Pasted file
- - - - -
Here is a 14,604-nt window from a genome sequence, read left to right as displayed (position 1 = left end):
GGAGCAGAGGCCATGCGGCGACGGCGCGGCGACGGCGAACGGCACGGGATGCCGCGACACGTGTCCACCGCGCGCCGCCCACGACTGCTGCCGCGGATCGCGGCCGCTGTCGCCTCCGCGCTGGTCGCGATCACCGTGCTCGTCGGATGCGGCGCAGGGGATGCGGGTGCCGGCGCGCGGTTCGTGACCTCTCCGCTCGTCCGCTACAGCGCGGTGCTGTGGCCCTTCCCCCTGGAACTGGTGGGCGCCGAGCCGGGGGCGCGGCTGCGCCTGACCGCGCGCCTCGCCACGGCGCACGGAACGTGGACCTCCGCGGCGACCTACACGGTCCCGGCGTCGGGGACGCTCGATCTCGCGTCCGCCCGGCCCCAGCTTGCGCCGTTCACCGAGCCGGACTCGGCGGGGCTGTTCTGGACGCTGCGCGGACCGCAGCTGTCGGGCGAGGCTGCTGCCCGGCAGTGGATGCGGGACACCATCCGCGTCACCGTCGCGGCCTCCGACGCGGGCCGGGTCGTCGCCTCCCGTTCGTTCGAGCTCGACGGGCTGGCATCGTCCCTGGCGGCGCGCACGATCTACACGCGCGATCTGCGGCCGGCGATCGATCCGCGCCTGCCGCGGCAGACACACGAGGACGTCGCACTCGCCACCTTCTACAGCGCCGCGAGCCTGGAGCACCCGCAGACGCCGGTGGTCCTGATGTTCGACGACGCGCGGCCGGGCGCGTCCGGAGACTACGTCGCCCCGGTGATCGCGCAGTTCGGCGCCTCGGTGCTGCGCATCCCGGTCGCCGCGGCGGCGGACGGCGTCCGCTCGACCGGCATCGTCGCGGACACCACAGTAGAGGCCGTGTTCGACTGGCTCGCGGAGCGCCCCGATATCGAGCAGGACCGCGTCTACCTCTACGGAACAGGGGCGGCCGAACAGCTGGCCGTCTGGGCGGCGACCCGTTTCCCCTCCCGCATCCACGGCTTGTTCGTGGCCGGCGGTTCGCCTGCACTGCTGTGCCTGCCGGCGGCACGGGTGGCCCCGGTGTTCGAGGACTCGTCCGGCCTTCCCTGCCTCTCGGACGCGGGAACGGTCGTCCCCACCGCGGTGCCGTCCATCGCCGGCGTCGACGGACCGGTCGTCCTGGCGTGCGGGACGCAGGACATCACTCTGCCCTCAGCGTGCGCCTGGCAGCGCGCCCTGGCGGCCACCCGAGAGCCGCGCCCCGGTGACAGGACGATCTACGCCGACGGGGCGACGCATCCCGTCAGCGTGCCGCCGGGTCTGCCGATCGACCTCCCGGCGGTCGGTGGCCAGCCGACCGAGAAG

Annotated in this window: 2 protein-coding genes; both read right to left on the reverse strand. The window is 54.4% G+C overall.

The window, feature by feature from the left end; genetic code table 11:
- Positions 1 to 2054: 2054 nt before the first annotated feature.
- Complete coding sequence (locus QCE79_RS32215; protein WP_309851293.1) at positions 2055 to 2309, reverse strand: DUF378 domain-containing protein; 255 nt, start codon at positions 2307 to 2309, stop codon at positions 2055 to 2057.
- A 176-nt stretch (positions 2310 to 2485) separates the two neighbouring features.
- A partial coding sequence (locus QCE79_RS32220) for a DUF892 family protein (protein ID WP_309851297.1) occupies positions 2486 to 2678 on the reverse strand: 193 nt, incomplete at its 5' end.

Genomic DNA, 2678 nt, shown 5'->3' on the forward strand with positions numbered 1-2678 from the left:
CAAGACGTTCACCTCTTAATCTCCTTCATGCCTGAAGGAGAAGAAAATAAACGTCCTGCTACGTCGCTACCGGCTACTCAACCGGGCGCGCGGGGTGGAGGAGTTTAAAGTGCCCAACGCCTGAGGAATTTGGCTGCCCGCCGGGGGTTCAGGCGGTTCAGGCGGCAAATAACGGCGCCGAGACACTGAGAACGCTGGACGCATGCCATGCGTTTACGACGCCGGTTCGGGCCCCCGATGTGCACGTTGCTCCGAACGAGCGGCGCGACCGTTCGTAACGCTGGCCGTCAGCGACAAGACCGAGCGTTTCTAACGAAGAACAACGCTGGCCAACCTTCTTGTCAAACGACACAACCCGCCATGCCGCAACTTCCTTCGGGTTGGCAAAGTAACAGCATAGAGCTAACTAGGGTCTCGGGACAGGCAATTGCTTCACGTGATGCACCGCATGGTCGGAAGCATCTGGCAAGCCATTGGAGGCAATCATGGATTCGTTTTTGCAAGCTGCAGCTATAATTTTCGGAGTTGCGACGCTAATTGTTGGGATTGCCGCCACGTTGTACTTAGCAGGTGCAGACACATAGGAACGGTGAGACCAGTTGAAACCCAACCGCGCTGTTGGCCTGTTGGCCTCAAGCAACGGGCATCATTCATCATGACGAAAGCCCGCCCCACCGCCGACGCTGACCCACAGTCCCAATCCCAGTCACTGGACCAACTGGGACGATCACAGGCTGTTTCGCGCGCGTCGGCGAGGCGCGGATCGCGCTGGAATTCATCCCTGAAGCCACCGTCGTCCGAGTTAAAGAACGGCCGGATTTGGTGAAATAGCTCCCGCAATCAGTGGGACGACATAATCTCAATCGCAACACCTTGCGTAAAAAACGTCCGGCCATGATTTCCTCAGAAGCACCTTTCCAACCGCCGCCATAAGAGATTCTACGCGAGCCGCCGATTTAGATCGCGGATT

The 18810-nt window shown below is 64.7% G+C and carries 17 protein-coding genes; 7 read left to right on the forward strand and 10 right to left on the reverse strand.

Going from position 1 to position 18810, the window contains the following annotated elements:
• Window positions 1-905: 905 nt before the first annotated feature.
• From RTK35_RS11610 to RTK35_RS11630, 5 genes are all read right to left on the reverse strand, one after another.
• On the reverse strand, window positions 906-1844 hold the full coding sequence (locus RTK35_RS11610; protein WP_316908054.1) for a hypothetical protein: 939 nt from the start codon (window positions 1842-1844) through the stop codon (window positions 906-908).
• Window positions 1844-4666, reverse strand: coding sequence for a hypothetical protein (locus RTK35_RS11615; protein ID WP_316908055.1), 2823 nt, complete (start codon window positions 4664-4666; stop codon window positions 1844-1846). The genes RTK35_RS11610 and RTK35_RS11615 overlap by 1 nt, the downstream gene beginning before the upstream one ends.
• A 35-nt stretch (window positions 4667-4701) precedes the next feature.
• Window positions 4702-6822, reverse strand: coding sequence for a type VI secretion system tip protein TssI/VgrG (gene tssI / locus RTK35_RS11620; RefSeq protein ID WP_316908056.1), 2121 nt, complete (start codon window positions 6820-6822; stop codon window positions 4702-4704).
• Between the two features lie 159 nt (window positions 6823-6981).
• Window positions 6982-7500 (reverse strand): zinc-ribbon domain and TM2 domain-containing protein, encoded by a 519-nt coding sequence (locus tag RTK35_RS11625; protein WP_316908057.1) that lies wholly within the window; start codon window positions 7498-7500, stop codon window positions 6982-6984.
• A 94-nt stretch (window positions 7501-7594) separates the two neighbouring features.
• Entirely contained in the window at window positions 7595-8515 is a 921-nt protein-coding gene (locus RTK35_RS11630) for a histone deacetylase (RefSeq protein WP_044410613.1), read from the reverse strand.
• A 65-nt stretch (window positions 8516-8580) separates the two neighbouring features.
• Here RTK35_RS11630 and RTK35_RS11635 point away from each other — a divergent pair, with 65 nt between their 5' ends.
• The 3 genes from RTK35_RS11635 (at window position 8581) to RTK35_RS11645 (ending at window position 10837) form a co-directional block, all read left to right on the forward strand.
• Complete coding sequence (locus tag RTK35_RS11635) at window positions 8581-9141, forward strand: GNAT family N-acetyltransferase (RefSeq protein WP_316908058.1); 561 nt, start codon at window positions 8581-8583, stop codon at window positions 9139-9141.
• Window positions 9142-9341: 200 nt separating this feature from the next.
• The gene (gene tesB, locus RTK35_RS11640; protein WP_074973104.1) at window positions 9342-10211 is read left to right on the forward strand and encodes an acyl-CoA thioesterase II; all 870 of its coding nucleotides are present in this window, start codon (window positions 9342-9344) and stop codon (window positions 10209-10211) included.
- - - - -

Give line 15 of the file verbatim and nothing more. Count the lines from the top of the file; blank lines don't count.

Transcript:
• On the reverse strand, window positions 906-1844 hold the full coding sequence (locus RTK35_RS11610; protein WP_316908054.1) for a hypothetical protein: 939 nt from the start codon (window positions 1842-1844) through the stop codon (window positions 906-908).